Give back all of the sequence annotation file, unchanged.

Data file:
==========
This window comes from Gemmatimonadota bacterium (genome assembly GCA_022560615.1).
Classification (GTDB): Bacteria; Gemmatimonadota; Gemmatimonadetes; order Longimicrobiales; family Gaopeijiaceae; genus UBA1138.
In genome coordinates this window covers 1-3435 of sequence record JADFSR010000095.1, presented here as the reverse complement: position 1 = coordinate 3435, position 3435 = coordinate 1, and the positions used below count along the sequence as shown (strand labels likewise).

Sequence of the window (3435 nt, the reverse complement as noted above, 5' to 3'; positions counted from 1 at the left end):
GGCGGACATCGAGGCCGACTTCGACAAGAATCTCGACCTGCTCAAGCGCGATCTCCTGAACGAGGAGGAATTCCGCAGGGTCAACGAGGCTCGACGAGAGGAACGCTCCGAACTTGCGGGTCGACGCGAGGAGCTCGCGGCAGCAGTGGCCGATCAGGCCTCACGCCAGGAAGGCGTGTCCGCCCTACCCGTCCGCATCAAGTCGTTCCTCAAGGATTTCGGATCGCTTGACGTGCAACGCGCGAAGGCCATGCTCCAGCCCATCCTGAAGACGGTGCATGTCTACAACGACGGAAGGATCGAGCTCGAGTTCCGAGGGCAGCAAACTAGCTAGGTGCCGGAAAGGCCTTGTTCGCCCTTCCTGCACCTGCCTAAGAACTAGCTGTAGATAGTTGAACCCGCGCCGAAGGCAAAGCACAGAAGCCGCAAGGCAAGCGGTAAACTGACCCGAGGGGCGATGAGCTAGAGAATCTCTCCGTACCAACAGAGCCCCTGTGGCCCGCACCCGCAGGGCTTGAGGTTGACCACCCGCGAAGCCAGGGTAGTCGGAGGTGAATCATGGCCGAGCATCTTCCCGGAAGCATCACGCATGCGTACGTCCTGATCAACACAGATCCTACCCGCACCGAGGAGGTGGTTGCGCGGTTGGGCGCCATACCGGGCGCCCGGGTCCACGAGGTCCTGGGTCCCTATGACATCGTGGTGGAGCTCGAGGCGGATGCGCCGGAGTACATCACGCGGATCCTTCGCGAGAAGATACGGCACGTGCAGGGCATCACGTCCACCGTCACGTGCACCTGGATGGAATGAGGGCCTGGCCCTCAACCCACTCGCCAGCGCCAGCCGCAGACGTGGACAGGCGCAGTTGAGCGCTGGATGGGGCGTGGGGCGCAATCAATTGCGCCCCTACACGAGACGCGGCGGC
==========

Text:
This window comes from Gemmatimonadota bacterium (genome assembly GCA_022560615.1).
Classification (GTDB): Bacteria; Gemmatimonadota; Gemmatimonadetes; order Longimicrobiales; family Gaopeijiaceae; genus UBA1138.
In genome coordinates this window covers 1-3435 of sequence record JADFSR010000095.1, presented here as the reverse complement: position 1 = coordinate 3435, position 3435 = coordinate 1, and the positions used below count along the sequence as shown (strand labels likewise).

Sequence of the window (3435 nt, the reverse complement as noted above, 5' to 3'; positions counted from 1 at the left end):
GGCGGACATCGAGGCCGACTTCGACAAGAATCTCGACCTGCTCAAGCGCGATCTCCTGAACGAGGAGGAATTCCGCAGGGTCAACGAGGCTCGACGAGAGGAACGCTCCGAACTTGCGGGTCGACGCGAGGAGCTCGCGGCAGCAGTGGCCGATCAGGCCTCACGCCAGGAAGGCGTGTCCGCCCTACCCGTCCGCATCAAGTCGTTCCTCAAGGATTTCGGATCGCTTGACGTGCAACGCGCGAAGGCCATGCTCCAGCCCATCCTGAAGACGGTGCATGTCTACAACGACGGAAGGATCGAGCTCGAGTTCCGAGGGCAGCAAACTAGCTAGGTGCCGGAAAGGCCTTGTTCGCCCTTCCTGCACCTGCCTAAGAACTAGCTGTAGATAGTTGAACCCGCGCCGAAGGCAAAGCACAGAAGCCGCAAGGCAAGCGGTAAACTGACCCGAGGGGCGATGAGCTAGAGAATCTCTCCGTACCAACAGAGCCCCTGTGGCCCGCACCCGCAGGGCTTGAGGTTGACCACCCGCGAAGCCAGGGTAGTCGGAGGTGAATCATGGCCGAGCATCTTCCCGGAAGCATCACGCATGCGTACGTCCTGATCAACACAGATCCTACCCGCACCGAGGAGGTGGTTGCGCGGTTGGGCGCCATACCGGGCGCCCGGGTCCACGAGGTCCTGGGTCCCTATGACATCGTGGTGGAGCTCGAGGCGGATGCGCCGGAGTACATCACGCGGATCCTTCGCGAGAAGATACGGCACGTGCAGGGCATCACGTCCACCGTCACGTGCACCTGGATGGAATGAGGGCCTGGCCCTCAACCCACTCGCCAGCGCCAGCCGCAGACGTGGACAGGCGCAGTTGAGCGCTGGATGGGGCGTGGGGCGCAATCAATTGCGCCCCTACACGAGACGCGGCGGC